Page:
The Power of Slurs

There’s a funny scene in Gran Torino, one of the best movies I’ve ever seen, where Walt Kowalski (Clint Eastwood) and John Carroll Lynch (Martin the barber) try to teach Thao Vang Lor (Bee Vang) how to talk like a man. They use a lot of racial and ethnic slurs and references to sodomy.

I think it shows that many racial and ethnic slurs have lost the power to hurt and have become emblems of friendship and respect. The US armed services, especially the army during WWII, had a lot to do with this. American¬† soldiers who might never have known people of other races and nationalities lost their bigotry — if they ever harbored any — in the cauldron of war where they had to rely on one another to survive.

Sgt Roddie Edmonds
Sgt Roddie Edmonds

Sergeant Roddie Edmonds was captured during the Battle of the Bulge and was the ranking nout n-commissioned officer in Stalag IX-A. When the camp’s commandant held a gun to his head and ordered him to identify which of his men were Jewish, Edmonds famously declared “We are all Jews here.”

So wop, spic, dago, kike, polack, canuck, frog, limey — even kraut — all these slurs lost their power. After all, there were plenty of Americans of German ancestry who fought for the US including Dwight Eisenhower and Chester Nimitz.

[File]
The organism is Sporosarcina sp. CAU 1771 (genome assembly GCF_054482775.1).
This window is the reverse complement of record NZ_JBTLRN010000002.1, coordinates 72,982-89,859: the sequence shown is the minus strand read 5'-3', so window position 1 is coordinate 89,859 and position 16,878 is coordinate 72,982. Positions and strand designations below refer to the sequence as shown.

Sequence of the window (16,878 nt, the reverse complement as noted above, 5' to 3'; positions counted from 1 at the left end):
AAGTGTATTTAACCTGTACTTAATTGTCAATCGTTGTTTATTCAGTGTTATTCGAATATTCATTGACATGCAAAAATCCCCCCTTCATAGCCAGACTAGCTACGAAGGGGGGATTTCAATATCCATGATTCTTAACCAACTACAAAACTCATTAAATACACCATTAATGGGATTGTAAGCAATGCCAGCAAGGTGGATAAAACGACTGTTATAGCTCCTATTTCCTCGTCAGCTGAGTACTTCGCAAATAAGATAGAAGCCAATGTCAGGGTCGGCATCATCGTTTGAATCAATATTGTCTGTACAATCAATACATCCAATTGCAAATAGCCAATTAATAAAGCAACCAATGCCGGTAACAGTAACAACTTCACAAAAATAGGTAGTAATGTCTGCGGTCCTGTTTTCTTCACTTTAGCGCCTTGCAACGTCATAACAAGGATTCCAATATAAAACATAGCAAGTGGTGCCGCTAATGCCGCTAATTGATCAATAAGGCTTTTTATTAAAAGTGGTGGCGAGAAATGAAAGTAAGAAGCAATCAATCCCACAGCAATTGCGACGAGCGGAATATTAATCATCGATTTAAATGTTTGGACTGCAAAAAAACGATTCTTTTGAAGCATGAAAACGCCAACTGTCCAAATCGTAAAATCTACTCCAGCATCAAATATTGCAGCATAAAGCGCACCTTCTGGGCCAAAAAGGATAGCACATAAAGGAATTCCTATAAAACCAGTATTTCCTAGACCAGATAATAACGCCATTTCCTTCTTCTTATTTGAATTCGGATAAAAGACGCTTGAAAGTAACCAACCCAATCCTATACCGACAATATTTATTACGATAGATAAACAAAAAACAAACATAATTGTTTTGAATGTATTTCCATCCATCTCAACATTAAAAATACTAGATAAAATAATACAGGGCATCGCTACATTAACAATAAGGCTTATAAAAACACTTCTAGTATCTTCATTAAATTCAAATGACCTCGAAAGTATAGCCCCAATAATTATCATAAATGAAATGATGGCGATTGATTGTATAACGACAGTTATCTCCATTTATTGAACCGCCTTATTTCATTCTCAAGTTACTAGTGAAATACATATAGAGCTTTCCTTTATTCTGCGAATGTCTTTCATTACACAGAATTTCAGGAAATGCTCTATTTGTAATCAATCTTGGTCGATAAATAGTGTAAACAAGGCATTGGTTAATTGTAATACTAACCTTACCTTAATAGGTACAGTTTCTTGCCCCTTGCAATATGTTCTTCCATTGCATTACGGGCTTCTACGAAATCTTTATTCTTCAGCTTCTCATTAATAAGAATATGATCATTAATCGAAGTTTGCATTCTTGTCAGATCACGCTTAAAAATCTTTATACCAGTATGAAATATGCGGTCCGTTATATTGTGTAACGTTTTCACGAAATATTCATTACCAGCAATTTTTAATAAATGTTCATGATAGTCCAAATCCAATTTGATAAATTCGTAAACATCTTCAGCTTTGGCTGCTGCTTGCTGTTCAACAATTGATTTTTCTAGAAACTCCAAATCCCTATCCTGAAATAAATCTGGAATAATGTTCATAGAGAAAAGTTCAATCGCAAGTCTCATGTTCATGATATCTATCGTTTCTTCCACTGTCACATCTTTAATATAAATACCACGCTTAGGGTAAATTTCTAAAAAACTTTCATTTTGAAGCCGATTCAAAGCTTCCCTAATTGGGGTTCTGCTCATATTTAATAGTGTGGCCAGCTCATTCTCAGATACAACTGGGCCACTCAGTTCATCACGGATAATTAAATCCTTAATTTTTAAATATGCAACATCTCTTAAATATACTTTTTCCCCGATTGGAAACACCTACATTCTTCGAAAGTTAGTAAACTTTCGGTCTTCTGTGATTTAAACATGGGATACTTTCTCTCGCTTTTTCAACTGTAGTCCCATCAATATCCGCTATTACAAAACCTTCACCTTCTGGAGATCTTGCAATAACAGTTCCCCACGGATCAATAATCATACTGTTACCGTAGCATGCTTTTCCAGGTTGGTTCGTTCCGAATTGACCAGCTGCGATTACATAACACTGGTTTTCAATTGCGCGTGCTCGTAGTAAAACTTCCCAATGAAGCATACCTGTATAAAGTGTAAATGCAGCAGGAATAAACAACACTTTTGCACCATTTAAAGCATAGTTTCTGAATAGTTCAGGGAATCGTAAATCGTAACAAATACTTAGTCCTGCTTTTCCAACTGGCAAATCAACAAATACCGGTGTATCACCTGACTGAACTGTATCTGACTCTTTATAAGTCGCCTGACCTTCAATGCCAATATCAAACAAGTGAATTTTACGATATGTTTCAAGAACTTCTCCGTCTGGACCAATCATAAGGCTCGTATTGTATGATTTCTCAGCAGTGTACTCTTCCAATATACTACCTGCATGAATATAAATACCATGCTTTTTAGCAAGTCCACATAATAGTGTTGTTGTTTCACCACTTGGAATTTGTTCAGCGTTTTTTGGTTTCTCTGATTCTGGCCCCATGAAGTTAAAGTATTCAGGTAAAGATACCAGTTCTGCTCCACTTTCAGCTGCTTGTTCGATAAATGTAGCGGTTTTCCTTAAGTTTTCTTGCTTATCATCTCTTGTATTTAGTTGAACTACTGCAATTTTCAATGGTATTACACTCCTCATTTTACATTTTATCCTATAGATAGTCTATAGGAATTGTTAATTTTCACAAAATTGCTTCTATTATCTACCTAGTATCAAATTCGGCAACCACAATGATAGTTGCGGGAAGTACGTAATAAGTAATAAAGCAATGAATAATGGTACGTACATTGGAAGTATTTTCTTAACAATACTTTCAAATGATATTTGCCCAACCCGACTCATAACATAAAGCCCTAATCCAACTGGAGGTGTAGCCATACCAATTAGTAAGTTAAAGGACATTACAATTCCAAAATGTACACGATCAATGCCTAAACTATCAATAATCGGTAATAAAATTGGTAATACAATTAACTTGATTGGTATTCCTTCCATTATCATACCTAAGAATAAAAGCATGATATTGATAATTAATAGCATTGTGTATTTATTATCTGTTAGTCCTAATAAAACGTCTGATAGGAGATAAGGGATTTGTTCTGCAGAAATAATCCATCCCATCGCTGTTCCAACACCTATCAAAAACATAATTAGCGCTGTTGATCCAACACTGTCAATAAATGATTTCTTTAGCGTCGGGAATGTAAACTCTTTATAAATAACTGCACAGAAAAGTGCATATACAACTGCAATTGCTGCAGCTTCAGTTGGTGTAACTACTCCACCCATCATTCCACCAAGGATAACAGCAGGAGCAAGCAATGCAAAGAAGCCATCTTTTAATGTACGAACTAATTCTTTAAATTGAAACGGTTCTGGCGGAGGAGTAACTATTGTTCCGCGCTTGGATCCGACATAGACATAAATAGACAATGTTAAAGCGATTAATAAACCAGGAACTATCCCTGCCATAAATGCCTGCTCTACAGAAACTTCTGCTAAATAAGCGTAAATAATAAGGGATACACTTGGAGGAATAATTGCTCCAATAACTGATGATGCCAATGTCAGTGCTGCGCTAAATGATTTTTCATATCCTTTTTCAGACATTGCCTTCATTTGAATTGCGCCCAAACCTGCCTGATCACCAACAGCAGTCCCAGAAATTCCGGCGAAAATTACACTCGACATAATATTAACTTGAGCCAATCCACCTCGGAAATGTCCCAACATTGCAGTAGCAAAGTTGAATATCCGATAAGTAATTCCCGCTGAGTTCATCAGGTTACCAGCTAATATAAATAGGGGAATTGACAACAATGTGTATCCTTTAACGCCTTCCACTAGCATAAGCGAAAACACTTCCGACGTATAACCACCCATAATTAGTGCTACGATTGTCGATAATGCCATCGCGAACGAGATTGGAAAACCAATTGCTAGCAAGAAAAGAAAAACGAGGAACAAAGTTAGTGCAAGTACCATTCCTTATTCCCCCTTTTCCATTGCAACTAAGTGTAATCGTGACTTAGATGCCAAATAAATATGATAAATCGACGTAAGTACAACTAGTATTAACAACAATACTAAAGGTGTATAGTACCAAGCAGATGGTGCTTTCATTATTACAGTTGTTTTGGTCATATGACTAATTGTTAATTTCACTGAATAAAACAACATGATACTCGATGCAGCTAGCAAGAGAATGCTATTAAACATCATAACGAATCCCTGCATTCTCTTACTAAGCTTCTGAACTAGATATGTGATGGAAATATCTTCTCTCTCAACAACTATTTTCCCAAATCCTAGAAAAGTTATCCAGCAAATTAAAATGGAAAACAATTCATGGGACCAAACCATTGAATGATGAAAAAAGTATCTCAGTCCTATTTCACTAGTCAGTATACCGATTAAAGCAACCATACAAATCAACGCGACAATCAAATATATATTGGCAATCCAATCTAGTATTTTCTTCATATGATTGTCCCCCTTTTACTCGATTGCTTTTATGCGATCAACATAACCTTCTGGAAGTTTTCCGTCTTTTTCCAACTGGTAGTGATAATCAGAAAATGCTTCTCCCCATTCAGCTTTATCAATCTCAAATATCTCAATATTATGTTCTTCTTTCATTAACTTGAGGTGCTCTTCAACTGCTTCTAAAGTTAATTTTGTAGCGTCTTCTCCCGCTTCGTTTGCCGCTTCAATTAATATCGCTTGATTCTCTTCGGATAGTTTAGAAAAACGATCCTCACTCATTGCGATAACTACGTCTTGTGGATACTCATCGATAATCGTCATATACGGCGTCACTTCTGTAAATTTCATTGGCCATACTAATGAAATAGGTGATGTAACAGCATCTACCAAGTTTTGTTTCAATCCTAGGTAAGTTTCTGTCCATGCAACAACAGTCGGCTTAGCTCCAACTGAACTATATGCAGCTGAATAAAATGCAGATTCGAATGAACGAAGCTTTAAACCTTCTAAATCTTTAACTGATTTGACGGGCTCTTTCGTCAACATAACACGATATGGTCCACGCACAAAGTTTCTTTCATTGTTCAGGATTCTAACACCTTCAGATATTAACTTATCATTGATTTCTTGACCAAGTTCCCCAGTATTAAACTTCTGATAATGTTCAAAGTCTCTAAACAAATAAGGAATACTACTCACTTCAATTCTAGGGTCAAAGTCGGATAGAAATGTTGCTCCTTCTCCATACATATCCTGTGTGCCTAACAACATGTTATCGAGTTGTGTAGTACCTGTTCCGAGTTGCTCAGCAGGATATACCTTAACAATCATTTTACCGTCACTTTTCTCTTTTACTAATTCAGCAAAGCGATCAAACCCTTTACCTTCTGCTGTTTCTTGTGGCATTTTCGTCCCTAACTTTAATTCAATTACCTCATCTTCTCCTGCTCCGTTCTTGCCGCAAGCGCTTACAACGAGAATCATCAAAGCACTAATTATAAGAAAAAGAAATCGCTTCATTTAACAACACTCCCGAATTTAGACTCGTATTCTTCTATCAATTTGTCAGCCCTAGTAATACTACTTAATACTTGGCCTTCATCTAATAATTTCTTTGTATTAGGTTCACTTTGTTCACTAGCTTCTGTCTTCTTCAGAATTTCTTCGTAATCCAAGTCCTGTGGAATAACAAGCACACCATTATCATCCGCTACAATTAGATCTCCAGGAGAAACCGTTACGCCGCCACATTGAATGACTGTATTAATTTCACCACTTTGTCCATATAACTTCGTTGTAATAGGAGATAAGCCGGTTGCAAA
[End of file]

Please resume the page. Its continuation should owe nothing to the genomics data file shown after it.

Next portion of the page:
But some slurs retain their power to hurt —¬† notably ‘the n-word’ — and I think that’s partly because of the segregation of the armed forces in WWII. Since they were integrated, the armed forces have done a lot to reduce racism, but the percentage of the population serving is not as high as it was in my parents’ generation, so the social impact has not been as wide.

I went to Groton School, which admitted its first black students in 1951, three years before the Supreme Court issued its famous Brown v. Board of Education decision outlawing segregated schools. This was because of headmaster Jack Crocker and his wife Mary Trowbridge Crocker, who marched with Martin Luther King and were active in the Civil Rights Movement. King even spoke at the school, though that was before I went there.

But I remember as a young second former when a national news network — maybe it was CBS — was doing a story about integration and they had television crews on the campus. Two upper classmen — one black and one white — decided it would be funny to walk by the cameras shouting at each other “Nigger, nigger, nigger,” and “white trash, white trash, white trash.” I think it was Neddy Townsend and Sheldon Mosby.

We thought it was hilarious. We were kids. But you know, I still think it’s funny. Neddy and Sheldon were making fun of racism. I think that might be the key to disempowering the n-word.